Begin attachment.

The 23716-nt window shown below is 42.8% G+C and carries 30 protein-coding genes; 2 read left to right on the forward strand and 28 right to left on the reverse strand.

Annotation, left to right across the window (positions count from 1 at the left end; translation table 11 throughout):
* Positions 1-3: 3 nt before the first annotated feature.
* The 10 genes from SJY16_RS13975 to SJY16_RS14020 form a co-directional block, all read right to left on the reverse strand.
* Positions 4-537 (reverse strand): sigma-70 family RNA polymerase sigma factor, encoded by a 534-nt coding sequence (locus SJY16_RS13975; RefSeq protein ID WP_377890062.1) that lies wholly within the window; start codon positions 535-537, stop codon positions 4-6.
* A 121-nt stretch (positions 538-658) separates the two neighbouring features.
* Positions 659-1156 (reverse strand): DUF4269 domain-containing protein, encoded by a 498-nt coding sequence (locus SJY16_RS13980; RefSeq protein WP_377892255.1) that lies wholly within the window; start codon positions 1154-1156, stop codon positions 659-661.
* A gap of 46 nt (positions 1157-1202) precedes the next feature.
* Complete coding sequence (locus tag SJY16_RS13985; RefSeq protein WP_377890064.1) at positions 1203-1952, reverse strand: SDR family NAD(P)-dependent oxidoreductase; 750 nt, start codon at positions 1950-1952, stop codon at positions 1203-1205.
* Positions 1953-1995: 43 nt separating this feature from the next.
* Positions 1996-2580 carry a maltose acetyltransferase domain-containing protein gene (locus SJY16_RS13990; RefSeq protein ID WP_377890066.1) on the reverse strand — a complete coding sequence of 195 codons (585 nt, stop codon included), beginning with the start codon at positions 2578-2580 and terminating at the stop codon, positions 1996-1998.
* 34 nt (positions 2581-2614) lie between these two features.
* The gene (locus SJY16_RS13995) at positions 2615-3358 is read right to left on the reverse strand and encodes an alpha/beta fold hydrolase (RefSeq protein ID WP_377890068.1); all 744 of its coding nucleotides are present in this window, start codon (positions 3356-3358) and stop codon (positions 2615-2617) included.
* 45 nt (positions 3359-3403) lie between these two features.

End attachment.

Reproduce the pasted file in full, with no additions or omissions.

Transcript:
The 23716-nt window shown below is 42.8% G+C and carries 30 protein-coding genes; 2 read left to right on the forward strand and 28 right to left on the reverse strand.

Annotation, left to right across the window (positions count from 1 at the left end; translation table 11 throughout):
* Positions 1-3: 3 nt before the first annotated feature.
* The 10 genes from SJY16_RS13975 to SJY16_RS14020 form a co-directional block, all read right to left on the reverse strand.
* Positions 4-537 (reverse strand): sigma-70 family RNA polymerase sigma factor, encoded by a 534-nt coding sequence (locus SJY16_RS13975; RefSeq protein ID WP_377890062.1) that lies wholly within the window; start codon positions 535-537, stop codon positions 4-6.
* A 121-nt stretch (positions 538-658) separates the two neighbouring features.
* Positions 659-1156 (reverse strand): DUF4269 domain-containing protein, encoded by a 498-nt coding sequence (locus SJY16_RS13980; RefSeq protein WP_377892255.1) that lies wholly within the window; start codon positions 1154-1156, stop codon positions 659-661.
* A gap of 46 nt (positions 1157-1202) precedes the next feature.
* Complete coding sequence (locus tag SJY16_RS13985; RefSeq protein WP_377890064.1) at positions 1203-1952, reverse strand: SDR family NAD(P)-dependent oxidoreductase; 750 nt, start codon at positions 1950-1952, stop codon at positions 1203-1205.
* Positions 1953-1995: 43 nt separating this feature from the next.
* Positions 1996-2580 carry a maltose acetyltransferase domain-containing protein gene (locus SJY16_RS13990; RefSeq protein ID WP_377890066.1) on the reverse strand — a complete coding sequence of 195 codons (585 nt, stop codon included), beginning with the start codon at positions 2578-2580 and terminating at the stop codon, positions 1996-1998.
* 34 nt (positions 2581-2614) lie between these two features.
* The gene (locus SJY16_RS13995) at positions 2615-3358 is read right to left on the reverse strand and encodes an alpha/beta fold hydrolase (RefSeq protein ID WP_377890068.1); all 744 of its coding nucleotides are present in this window, start codon (positions 3356-3358) and stop codon (positions 2615-2617) included.
* 45 nt (positions 3359-3403) lie between these two features.